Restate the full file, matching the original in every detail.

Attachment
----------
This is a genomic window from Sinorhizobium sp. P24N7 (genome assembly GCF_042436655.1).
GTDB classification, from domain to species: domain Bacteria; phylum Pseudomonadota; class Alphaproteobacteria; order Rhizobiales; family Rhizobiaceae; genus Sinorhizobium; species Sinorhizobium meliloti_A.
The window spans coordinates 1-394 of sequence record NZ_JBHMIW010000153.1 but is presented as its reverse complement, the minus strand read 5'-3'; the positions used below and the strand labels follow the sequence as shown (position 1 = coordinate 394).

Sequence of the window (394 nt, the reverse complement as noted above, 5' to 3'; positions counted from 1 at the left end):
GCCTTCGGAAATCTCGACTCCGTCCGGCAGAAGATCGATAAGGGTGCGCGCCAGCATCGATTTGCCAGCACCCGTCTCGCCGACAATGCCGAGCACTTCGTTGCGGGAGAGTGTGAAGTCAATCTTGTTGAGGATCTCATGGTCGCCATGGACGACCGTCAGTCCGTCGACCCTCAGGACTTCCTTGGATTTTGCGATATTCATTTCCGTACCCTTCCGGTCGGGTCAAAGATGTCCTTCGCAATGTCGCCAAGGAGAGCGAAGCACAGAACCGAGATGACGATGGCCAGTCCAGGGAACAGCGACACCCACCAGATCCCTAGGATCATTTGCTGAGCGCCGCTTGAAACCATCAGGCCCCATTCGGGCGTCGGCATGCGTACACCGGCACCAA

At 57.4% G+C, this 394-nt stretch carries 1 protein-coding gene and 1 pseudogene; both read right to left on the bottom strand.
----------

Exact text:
This is a genomic window from Sinorhizobium sp. P24N7 (genome assembly GCF_042436655.1).
GTDB classification, from domain to species: domain Bacteria; phylum Pseudomonadota; class Alphaproteobacteria; order Rhizobiales; family Rhizobiaceae; genus Sinorhizobium; species Sinorhizobium meliloti_A.
The window spans coordinates 1-394 of sequence record NZ_JBHMIW010000153.1 but is presented as its reverse complement, the minus strand read 5'-3'; the positions used below and the strand labels follow the sequence as shown (position 1 = coordinate 394).

Sequence of the window (394 nt, the reverse complement as noted above, 5' to 3'; positions counted from 1 at the left end):
GCCTTCGGAAATCTCGACTCCGTCCGGCAGAAGATCGATAAGGGTGCGCGCCAGCATCGATTTGCCAGCACCCGTCTCGCCGACAATGCCGAGCACTTCGTTGCGGGAGAGTGTGAAGTCAATCTTGTTGAGGATCTCATGGTCGCCATGGACGACCGTCAGTCCGTCGACCCTCAGGACTTCCTTGGATTTTGCGATATTCATTTCCGTACCCTTCCGGTCGGGTCAAAGATGTCCTTCGCAATGTCGCCAAGGAGAGCGAAGCACAGAACCGAGATGACGATGGCCAGTCCAGGGAACAGCGACACCCACCAGATCCCTAGGATCATTTGCTGAGCGCCGCTTGAAACCATCAGGCCCCATTCGGGCGTCGGCATGCGTACACCGGCACCAA

At 57.4% G+C, this 394-nt stretch carries 1 protein-coding gene and 1 pseudogene; both read right to left on the bottom strand.